“His organization does that to everybody,” the architect said in an interview with Forbes Magazine.

Tesoro said the short nearly bankrupted his firm, though he also insisted to Forbes that he is “fond of” Trump, and thinks at heart he’s “basically a nice guy.” He said he made the Clinton ad, though, because he feels that Trump “is not well-suited for the job of president.”

Editor’s note: This story was one of our most popular of 2016, and ran in our Reader’s Choice issue on Dec. 27. Since the story first ran, Donald J. Trump has been elected President of the United States. No further details about the specific suits mentioned in this story have been widely reported. Trump has said he will not fully divest of his business interests, but will not be involved in running Trump businesses while he is in office. He is expected to lay out a detailed plan for doing so in January.


Tagged categories: Asia Pacific; Contractors; Contracts; EMEA (Europe, Middle East and Africa); Good Technical Practice; Latin America; Laws and litigation; Lawsuits; North America; Paint and Coating Sales; Trump Hotels

Comment from Dennis Carrington, (8/15/2016, 8:01 AM)

True or not. Don't we get enough lambasting of Trump on the MSM? Do we have to get it here too?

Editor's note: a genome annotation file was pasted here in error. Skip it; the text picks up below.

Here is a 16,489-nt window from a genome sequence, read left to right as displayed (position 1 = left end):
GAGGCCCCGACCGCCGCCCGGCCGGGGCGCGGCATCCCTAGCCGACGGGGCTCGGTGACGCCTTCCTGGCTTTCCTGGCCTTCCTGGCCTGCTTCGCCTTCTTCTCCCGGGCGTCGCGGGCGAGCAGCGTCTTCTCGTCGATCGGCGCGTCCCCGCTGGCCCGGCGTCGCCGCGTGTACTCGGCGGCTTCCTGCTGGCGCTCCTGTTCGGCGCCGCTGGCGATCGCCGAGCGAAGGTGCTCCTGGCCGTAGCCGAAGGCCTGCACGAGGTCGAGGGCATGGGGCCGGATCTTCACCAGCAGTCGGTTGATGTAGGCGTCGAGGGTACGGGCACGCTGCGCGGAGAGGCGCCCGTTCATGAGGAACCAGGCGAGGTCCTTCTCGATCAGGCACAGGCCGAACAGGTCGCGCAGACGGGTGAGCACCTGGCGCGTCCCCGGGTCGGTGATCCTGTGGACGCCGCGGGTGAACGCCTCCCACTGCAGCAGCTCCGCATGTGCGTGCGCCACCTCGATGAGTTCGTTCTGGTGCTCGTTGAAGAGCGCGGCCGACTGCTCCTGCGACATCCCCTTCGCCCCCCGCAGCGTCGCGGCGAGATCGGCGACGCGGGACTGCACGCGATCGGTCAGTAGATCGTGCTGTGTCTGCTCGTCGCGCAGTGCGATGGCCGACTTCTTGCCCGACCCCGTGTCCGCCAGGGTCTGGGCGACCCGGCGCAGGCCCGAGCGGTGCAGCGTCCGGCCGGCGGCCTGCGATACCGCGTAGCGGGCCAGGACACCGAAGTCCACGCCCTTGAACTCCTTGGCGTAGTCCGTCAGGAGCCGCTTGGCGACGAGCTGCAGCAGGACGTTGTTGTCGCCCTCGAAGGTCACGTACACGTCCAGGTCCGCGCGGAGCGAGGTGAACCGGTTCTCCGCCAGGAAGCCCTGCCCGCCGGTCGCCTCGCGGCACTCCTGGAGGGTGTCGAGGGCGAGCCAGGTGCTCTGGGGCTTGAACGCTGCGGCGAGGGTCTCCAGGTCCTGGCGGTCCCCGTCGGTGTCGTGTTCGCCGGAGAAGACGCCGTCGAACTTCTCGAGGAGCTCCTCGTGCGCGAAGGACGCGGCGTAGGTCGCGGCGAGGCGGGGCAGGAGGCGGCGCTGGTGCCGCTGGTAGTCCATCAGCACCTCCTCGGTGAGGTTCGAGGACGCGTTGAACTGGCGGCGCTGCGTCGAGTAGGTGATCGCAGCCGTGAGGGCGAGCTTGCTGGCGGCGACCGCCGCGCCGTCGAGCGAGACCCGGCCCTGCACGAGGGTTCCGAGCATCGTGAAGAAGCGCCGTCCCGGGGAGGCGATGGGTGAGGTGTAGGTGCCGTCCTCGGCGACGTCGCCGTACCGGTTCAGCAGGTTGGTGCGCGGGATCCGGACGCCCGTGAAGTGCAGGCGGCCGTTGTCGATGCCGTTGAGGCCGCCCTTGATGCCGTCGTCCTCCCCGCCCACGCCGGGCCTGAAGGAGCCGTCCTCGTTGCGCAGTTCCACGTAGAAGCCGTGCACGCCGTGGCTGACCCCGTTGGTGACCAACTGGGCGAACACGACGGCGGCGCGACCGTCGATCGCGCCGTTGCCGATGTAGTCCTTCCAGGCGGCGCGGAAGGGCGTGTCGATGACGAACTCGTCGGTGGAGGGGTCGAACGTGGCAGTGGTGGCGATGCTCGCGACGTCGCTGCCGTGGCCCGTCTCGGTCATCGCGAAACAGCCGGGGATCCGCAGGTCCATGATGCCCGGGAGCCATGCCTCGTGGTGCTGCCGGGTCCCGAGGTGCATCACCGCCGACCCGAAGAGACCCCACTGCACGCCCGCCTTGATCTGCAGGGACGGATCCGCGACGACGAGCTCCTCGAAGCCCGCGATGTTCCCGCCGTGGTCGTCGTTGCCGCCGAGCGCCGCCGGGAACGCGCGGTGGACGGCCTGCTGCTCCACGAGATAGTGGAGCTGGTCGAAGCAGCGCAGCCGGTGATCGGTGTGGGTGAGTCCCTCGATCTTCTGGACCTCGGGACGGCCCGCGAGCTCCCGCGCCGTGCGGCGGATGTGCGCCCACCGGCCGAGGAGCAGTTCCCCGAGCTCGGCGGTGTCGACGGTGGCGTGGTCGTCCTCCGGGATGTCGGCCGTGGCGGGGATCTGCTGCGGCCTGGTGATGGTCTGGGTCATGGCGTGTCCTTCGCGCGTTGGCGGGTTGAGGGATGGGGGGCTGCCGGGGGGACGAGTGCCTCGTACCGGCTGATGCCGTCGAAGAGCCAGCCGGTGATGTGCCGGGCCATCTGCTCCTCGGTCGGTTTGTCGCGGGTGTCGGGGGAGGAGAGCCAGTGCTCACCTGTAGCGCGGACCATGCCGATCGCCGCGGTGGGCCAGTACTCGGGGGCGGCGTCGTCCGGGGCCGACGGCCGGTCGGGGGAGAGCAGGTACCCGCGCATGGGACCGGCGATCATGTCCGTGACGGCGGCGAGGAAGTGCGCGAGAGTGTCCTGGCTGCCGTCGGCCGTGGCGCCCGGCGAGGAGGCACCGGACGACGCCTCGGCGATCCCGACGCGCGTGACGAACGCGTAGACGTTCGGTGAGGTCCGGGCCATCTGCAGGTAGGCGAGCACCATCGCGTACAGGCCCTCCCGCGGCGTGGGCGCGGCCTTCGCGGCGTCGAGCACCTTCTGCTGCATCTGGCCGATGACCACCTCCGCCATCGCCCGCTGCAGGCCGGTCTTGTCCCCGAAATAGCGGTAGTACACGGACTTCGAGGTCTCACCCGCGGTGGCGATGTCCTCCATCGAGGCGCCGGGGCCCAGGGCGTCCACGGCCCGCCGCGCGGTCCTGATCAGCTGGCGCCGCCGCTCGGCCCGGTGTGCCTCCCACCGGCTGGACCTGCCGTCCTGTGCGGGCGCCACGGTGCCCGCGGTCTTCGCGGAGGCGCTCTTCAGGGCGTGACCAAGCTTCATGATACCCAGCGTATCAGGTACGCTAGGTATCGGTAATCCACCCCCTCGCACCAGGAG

Comment from Will Fultz, (8/15/2016, 9:13 AM)

Why is this political hit job garbage on D&D? Give me a break.

Comment from Mark Anater, (8/15/2016, 9:41 AM)

It's not a "hit job" if it's true. Trump is running for president largely on his experience as a businessman. He says he wants to use what he learned running real estate developments to make government work better. It's entirely fair to question his business practices, and wonder if that is really what will deliver better services.

Comment from Tim McLaughlin, (8/15/2016, 11:19 AM)

Using business practices of not paying contractors, sub-contractors and small businessmen in order to increase wealth is not a good attribute for a future President.

Comment from ken laszczak, (8/15/2016, 12:33 PM)

being diligent about paying for work completed to spec and contract is good business. Unpaid change orders and strategic delay it a bane to our industry and should be considered if they are the culture at Trump companies.

Comment from H. J. BOSWORTH, (8/15/2016, 12:41 PM)

Your basic business man takes advantage of situations. If you have a team of lawyers that are told to F with some poor architect or supplier, the lawyers will grind the poor saps down and bankrupt them, without a second thought! A shame that both political parties are being forced to polish their respective lackluster candidates. Lackluster is used here instead of the more colorful terms warranted.

Comment from Andrew Piedl, (8/15/2016, 2:59 PM)

'20 liens isn't a big deal'.

Comment from Robert Bullard, (8/16/2016, 10:41 AM)

We have a saying hereabouts: The largest Indian tribe in the USA is now the Sosueme's. We in the construction industry realize that the tribe predominates in the halls of government procurement, corporate procurement and very wealthy individuals whose pockets are deep enough to hire blood lust lawyers. Assuming the Trump story here is true, it has every reason to appear here along with all of the other fraud and deception stories related to construction typically appear here.